Boycott Shell Bulletin
by Boycott Shell Campaign
Washington, DC, United States
Undated, late 1986 or early 1987?
Contents: Shell Admits Boycott Is Working! • Shell Hires Boycott Buster • Endorsements Grow • Shell Pays Employees to Serve in South African Military • Harvard University Agrees To Sell Shell Stock Worth $31 Million • Nuns Cut Up Shell Credit Cards • SHELL OUT OF SOUTH AFRICA: You Can Help • SHELL BOYCOTT CAMPAIGN MATERIALS • Chairman of Shell South Africa John R. Wilson says Shell is considering pulling out of South Africa and that "we would have difficulty pretending" that the boycott is not a major factor in company discussions. Wilson noted the link the campaign has made between the concerns of U.S. and South African workers; boycott supporters have emphasized that cheap labor conditions in countries like South Africa undermine labor standards and job security in the U.S. Actions were held throughout the U.S. and other countries on Nov. 15; a pull-out by Royal Dutch/Shell would be particularly important since South Africa has no oil supplies of its own. Royal Dutch/Shell has hired public relations consultants at Pagan International who helped Nestle and Campbell Soup Co. fight boycotts of those companies' products. The boycott has now been endorsed by more than 70 national labor, civil rights, religious, women's, student, environmental, and community organizations. New endorsements range from the Rural Coalition, representing 140 citizen groups, to the Citizens' Clearinghouse for Hazardous Wastes, a grassroots environmental organization. Shell admitted to the London Observer that its South African subsidiaries pay white employees to serve in the country's military; the South African government pays draftees a token wage, with Shell makes up the rest of their normal income. Shell also has agreed to abide by South African laws which allow the apartheid government to take over the company's operations in the event of a national emergency. After intense pressure from a broad-based coalition, Harvard University has agreed to sell its holdings in the two companies that are co-owners of Royal Dutch/Shell. This decision followed rallies and sit-ins at Harvard by students, faculty, and union members. Harvard also had been lobbied by the National Labor Boycott Shell Committee and the Free South Africa Movement. Anti-apartheid actions throughout the U.S. on October 10-11 focused on the Shell boycott, including a press conference by 40 Roman Catholic nuns in Michigan. Educational materials available include a 9-minute slide show/video, booklets, leaflets, buttons, bumper stickers, store posters, and Shell "Discredit Cards." The newsletter reprints an excerpt from a newspaper article "Shell may break camp in S. Africa" from the London Daily Telegraph. The newsletter mentions Cleveland, Los Angeles, direct action, and the Adrian Dominican Sisters.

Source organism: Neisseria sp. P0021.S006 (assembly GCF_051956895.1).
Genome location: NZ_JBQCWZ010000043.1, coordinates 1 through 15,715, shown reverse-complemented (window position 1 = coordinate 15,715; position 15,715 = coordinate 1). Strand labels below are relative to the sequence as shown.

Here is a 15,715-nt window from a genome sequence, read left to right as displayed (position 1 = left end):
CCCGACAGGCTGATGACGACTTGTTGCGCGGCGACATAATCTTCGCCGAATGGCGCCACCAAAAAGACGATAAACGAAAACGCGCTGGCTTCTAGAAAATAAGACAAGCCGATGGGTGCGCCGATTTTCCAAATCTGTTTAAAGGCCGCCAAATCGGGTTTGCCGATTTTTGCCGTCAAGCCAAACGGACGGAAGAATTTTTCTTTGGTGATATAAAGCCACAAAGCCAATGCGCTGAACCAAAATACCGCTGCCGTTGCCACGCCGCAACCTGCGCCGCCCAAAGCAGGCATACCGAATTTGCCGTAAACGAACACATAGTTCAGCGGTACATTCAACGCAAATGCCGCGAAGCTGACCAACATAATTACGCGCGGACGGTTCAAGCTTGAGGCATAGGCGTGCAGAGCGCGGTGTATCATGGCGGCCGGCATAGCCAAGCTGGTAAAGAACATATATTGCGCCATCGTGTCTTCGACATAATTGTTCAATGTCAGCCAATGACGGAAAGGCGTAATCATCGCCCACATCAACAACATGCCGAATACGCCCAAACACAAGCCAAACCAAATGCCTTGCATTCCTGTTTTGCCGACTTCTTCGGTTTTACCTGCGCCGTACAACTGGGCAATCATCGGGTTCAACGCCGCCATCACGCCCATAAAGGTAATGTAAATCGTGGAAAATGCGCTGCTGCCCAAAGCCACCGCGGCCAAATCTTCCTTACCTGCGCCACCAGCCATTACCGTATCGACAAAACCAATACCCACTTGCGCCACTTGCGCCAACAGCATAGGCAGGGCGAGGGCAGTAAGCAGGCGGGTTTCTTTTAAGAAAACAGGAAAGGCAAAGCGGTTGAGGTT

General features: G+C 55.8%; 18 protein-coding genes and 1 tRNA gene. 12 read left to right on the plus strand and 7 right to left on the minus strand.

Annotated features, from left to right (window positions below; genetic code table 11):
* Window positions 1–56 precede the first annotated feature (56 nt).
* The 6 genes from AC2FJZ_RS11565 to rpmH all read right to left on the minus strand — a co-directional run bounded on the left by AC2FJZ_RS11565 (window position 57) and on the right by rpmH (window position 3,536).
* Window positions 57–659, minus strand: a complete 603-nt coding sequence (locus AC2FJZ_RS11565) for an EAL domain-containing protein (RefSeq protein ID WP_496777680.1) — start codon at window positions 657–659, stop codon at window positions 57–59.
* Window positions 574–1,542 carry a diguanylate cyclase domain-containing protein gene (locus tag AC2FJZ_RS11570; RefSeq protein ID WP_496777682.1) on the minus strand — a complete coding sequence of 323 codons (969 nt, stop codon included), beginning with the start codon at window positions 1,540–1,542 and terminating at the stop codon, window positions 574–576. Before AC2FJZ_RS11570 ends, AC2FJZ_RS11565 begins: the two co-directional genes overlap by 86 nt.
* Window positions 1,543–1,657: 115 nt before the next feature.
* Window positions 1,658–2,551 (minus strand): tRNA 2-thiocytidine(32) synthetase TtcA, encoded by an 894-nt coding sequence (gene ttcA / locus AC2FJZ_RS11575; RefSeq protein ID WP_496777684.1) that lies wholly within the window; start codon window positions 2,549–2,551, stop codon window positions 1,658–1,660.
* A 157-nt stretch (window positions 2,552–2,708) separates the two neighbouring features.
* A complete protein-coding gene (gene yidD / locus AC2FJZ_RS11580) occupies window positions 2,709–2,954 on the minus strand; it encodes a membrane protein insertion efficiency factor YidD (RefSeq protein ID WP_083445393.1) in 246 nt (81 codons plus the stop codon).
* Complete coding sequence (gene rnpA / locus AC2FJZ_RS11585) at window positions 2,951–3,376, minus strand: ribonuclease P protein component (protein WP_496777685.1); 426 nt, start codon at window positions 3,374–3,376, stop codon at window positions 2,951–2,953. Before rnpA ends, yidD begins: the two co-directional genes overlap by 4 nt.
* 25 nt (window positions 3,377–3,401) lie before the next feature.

Used by permission of the United Mine Workers of America.
Collection: Kathleen M. Devine papers